Santhori loves to visit other countries and get to know the local people and their culture.
(*1949) – homo ludens (the playing man) by Roy Oppenheim
Schiller's phrase about the playing man fits Zurich's Thomas Riederer with the exotic-sounding artist's name Santhori perfectly. He was a picture maker until 1971. In 1990, the "Santhori" era began with its unmistakable colour concept "United Colours of Santhori". From now on, he uses the four colours red, blue, yellow and green (plus black and white) for all his artworks without exception.
Santhori loves to visit other countries and get to know the local people and their culture. So he lived with his wife Ursula and children for two years in the south of France on a ship. Since 1991 he has lived with his family in Bad Zurzach and opened his first studio in a former kindergarten. The patches of red, blue, yellow and green merge into surfaces and finally into the fake tin policeman with which Santhori covered the flashing light box on Zurich's Walcheplatz some time ago, putting it out of action for a short time.
About his art, Santhori once said: "various art forms play a role in my work. I move between figuration and fantastic worlds. In my sculptures, I want to express myself playfully with colours, shapes and figures." Santhori is a "homo ludens" in the best sense of the word, having retained his naïve childlike joy of play. He paints intuitively and out of inner joy. In conversations, he repeatedly emphasises that art should be experienced and felt like good food and drink. Santhori discovers his individual qualities in play and, through the experiences he makes, becomes the dazzling personality that is inherent in him.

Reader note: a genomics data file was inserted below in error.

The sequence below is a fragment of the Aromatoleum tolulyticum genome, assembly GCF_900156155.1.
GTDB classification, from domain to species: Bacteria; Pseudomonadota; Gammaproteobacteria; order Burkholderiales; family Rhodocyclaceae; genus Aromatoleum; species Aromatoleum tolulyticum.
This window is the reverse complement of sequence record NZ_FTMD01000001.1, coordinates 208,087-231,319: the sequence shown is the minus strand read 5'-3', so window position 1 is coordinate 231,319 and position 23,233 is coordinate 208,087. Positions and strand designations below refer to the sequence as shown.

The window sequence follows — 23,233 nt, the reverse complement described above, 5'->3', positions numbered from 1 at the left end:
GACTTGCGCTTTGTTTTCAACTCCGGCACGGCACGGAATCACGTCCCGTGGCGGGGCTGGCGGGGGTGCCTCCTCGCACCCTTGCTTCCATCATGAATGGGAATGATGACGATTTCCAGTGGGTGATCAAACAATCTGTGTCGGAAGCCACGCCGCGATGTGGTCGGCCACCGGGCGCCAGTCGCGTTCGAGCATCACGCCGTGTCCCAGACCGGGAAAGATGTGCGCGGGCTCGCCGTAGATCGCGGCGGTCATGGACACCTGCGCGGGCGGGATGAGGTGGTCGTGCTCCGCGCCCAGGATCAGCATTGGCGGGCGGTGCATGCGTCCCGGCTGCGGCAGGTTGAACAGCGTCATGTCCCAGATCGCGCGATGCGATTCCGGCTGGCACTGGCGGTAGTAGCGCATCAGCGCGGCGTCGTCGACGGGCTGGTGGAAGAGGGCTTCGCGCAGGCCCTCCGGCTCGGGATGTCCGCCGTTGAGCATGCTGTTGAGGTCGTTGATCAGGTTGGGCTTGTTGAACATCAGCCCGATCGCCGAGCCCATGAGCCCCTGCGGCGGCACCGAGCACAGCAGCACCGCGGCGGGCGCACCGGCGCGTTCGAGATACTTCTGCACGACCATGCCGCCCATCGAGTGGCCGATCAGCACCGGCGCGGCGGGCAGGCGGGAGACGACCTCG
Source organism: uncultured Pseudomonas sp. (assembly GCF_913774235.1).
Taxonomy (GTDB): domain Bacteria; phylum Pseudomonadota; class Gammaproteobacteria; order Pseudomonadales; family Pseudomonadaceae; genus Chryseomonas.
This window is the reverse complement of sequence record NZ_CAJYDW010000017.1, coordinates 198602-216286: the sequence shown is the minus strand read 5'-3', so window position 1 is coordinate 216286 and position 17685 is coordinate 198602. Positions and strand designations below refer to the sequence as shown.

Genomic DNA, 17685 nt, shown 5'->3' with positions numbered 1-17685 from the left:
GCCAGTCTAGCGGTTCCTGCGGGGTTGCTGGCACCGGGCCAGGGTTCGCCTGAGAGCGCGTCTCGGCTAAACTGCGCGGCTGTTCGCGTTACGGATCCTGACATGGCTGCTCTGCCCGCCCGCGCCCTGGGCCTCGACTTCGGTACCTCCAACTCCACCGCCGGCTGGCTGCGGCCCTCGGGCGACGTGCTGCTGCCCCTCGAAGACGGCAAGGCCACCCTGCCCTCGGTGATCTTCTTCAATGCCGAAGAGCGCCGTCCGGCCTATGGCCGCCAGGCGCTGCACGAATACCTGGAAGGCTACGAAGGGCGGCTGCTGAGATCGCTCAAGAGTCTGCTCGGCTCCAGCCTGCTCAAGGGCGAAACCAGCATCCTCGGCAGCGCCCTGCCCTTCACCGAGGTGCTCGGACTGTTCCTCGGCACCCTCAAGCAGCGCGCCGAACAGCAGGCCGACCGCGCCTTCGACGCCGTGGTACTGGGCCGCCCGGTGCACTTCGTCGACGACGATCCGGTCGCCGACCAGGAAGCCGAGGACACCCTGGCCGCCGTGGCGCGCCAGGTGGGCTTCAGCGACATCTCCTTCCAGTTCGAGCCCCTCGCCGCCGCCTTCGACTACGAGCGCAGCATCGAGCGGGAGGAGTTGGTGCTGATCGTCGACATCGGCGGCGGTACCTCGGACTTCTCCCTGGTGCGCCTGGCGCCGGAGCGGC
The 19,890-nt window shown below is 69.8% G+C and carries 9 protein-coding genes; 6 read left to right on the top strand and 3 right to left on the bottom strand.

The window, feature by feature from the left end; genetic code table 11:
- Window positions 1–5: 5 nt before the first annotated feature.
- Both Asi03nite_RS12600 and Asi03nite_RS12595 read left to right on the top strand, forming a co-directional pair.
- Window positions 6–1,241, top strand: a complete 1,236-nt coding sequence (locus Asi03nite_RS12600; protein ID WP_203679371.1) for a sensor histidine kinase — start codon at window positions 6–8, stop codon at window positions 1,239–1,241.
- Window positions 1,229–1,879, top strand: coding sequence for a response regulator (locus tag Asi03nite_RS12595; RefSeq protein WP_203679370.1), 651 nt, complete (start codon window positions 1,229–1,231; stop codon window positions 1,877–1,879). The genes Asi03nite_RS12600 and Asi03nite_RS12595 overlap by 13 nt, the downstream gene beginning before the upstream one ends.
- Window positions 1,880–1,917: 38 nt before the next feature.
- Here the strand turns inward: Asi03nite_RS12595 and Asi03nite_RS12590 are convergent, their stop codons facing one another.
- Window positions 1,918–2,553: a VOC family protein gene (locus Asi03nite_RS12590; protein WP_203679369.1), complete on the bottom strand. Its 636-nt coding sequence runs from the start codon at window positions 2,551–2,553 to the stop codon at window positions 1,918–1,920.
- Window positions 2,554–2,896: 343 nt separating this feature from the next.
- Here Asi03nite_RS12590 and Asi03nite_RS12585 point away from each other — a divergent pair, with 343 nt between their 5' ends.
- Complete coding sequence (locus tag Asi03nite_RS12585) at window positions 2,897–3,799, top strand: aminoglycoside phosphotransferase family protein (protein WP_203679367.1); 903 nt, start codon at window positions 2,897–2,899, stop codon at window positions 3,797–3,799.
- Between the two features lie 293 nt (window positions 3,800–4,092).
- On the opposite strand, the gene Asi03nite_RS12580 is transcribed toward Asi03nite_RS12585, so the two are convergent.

Play makes it possible to experience and at the same time transcend the constraints of the external world. Even in early childhood, imaginative play serves to represent inner experience. In narrative "play", human beings supplement their pragmatic experiences with the dimension of an imaginative search for meaning.
Santhori loves and practices transgressing boundaries. For example, through his colourful skulls in the park: in his baroque work, sinister death symbolism repeatedly appears alongside the play with traditional symbols and forms, even if the playful handling of the material softens the brutal effect of the naturalistically used skulls. Santhori's works often oscillate between demons, fright monsters, puffed-up popanze and ironic figurations, between the satanic and the clownish. And what's more: the oppressive fears can often only be endured and banished thanks to the means of humour and the grotesque-comical.
Born in Freiburg, Germany, has lived with her family in Northern Alsace for 30 years after several stays abroad in the USA and Mexico.
Her interest in people and countries is also expressed in her works. She focuses on watercolour painting.
Her interest in people and countries is also expressed in her works.
He loves to find art in the streets and meet different street artists.
Born in Salzburg, Austria, has lived with his family in Vienna for a decade. He loves to find art in the streets and meet different street artists. His works deal with the mood in society and the possibilities of coming back to a solidary, respectful interaction with each other.
Lionel Tazvitya Mbayiwa was born, bred and educated in rural Mhondoro, Mubaira under Chegutu District in Zimbabwe in 1982. Born in a family seven, he attended Nyangwene Primary Shool and Rio Tinto Mhondoro High School before moving to the capital, Harare in 1999 after completing his High school. He did not attend any formal art school but was taught and influenced by his elder brother, Hugh Hatitye Mbayiwa who was an art teacher then and got help from his brother's friends who were already in the art industry, James Jali and Nhavira Tendai around the year 2003. In 2005 he participated in a group show for the first time at Gallery Delta in Harare as a young artist, he exhibited with them until 2009. During those years he was also exhibiting at the Zimbabwe National Gallery.